Sunday, October 3, 2010

A Tour of Tiramisu

Next on my culinary tour of Italia, I couldn't wait to try out my go-to dessert, tiramisu, in its natural habitat.

While the origins of this trifle-like dessert are a bit cloudy (some even attributing its creation to a brothel where it was used to boost the energy of the clientel--the names does mean "pick me up" afterall...) the ingredients throughout the decades have remained the same: ladyfingers, eggs, marscarpone, coffee and liquor. Yes, please. 

My first taste was in Venice at the Ristorante al Teatro, adjacent to the Fenice Theater.  The food here was decent but I definitely recommend it on show nights for the added bonus of people-watching.  From their patio you have an excellent view of the local Venetians dolled up in their Italian finest for a night at the Fenice.  The first thing I noticed about the tiramisu (tiramisi?) in Italy was that it was typically served premade in individual dishes, rather than served in slab-like squares as if cut from a sheetcake a la the American style.  I found this particular version far too heavy on the coffee, leaving the bottom cake layers cold and soggy.  Otherwise I found the flavors to be well-balanced, if a little light on the liquor (No, I don't have a problem).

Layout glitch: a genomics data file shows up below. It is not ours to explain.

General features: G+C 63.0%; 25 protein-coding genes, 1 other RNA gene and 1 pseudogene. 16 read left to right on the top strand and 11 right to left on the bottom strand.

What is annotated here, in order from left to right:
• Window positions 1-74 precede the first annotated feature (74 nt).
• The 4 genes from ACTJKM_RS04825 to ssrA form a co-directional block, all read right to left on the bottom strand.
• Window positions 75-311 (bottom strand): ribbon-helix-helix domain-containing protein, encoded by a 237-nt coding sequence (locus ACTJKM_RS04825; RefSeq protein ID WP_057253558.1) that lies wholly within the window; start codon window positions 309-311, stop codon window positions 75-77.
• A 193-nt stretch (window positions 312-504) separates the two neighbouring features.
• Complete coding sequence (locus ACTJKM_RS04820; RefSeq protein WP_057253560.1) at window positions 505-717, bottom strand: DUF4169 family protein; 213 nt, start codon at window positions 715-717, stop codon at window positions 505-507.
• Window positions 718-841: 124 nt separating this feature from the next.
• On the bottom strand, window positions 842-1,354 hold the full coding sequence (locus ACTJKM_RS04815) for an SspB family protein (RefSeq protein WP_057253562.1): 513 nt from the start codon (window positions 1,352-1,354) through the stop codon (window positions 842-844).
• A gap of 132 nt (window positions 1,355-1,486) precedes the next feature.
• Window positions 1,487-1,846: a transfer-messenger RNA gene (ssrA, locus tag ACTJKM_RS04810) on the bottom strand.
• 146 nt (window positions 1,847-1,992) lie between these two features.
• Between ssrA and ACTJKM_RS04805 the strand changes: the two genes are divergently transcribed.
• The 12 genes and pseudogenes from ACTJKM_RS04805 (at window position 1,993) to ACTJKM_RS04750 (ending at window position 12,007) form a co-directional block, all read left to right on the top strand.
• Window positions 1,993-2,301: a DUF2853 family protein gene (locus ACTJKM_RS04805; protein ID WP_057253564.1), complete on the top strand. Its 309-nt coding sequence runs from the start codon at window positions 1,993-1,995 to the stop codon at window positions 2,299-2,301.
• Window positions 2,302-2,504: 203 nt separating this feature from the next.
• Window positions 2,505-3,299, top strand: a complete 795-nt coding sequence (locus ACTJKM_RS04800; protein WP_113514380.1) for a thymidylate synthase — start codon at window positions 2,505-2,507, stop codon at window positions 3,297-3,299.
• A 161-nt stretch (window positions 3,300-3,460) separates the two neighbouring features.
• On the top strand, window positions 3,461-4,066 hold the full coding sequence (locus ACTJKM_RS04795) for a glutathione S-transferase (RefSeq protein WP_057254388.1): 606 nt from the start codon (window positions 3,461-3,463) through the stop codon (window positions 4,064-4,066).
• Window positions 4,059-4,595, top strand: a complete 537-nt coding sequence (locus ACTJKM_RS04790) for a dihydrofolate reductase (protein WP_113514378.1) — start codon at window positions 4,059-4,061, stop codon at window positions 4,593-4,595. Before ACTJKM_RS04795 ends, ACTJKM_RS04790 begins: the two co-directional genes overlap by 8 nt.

Unfortunately I don't have a photo, but my next tiramisu experience was in Florence, and was almost the exact opposite of my Venetian dessert.  I truly wish I had a picture, because the marscarpone filling was so heavy on egg yolks that it was in fact yellow.  Also served in an individual dish, this dessert came topped with about 1/2" of cocoa powder on top and, if you've ever had the unpleasant experience of eating plain cocoa powder, well, you can imagine the unplesant aftertaste.  Though I do remember that the cake wasn't soggy, I honestly can't remember tasting any hint of coffee or liquor as the eggy flavor was so overwhelming.  If you're a fan of custards, then this Florentine style tiramisu is definitely for you. 

While I'm glad I got to sample a taste of true Italian tiramisu, I think I'll be sticking to my own recipe for now.

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